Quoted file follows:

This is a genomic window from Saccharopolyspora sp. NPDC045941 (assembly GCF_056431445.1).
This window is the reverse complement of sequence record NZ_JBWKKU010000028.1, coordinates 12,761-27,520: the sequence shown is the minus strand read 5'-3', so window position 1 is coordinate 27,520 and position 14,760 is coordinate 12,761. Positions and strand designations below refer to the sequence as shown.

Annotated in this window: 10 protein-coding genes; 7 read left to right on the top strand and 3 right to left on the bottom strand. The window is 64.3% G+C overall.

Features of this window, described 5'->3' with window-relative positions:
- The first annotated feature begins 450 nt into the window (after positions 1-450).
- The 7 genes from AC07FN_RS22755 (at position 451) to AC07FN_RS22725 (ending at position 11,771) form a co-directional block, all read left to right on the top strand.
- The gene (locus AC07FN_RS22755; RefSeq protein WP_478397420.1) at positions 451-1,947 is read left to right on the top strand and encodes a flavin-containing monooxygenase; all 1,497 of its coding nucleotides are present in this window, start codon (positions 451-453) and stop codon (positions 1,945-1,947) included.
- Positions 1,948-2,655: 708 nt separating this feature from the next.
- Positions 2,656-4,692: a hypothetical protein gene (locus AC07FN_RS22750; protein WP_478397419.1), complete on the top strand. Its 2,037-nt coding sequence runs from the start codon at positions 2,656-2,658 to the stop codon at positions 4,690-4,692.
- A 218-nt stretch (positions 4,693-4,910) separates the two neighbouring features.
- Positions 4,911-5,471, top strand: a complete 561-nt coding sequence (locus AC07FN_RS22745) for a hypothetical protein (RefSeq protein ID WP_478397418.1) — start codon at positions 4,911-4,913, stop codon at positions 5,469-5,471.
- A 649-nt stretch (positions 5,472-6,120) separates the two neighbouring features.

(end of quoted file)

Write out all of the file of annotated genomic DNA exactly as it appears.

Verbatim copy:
This is a genomic window from Saccharopolyspora sp. NPDC045941 (assembly GCF_056431445.1).
This window is the reverse complement of sequence record NZ_JBWKKU010000028.1, coordinates 12,761-27,520: the sequence shown is the minus strand read 5'-3', so window position 1 is coordinate 27,520 and position 14,760 is coordinate 12,761. Positions and strand designations below refer to the sequence as shown.

Annotated in this window: 10 protein-coding genes; 7 read left to right on the top strand and 3 right to left on the bottom strand. The window is 64.3% G+C overall.

Features of this window, described 5'->3' with window-relative positions:
- The first annotated feature begins 450 nt into the window (after positions 1-450).
- The 7 genes from AC07FN_RS22755 (at position 451) to AC07FN_RS22725 (ending at position 11,771) form a co-directional block, all read left to right on the top strand.
- The gene (locus AC07FN_RS22755; RefSeq protein WP_478397420.1) at positions 451-1,947 is read left to right on the top strand and encodes a flavin-containing monooxygenase; all 1,497 of its coding nucleotides are present in this window, start codon (positions 451-453) and stop codon (positions 1,945-1,947) included.
- Positions 1,948-2,655: 708 nt separating this feature from the next.
- Positions 2,656-4,692: a hypothetical protein gene (locus AC07FN_RS22750; protein WP_478397419.1), complete on the top strand. Its 2,037-nt coding sequence runs from the start codon at positions 2,656-2,658 to the stop codon at positions 4,690-4,692.
- A 218-nt stretch (positions 4,693-4,910) separates the two neighbouring features.
- Positions 4,911-5,471, top strand: a complete 561-nt coding sequence (locus AC07FN_RS22745) for a hypothetical protein (RefSeq protein ID WP_478397418.1) — start codon at positions 4,911-4,913, stop codon at positions 5,469-5,471.
- A 649-nt stretch (positions 5,472-6,120) separates the two neighbouring features.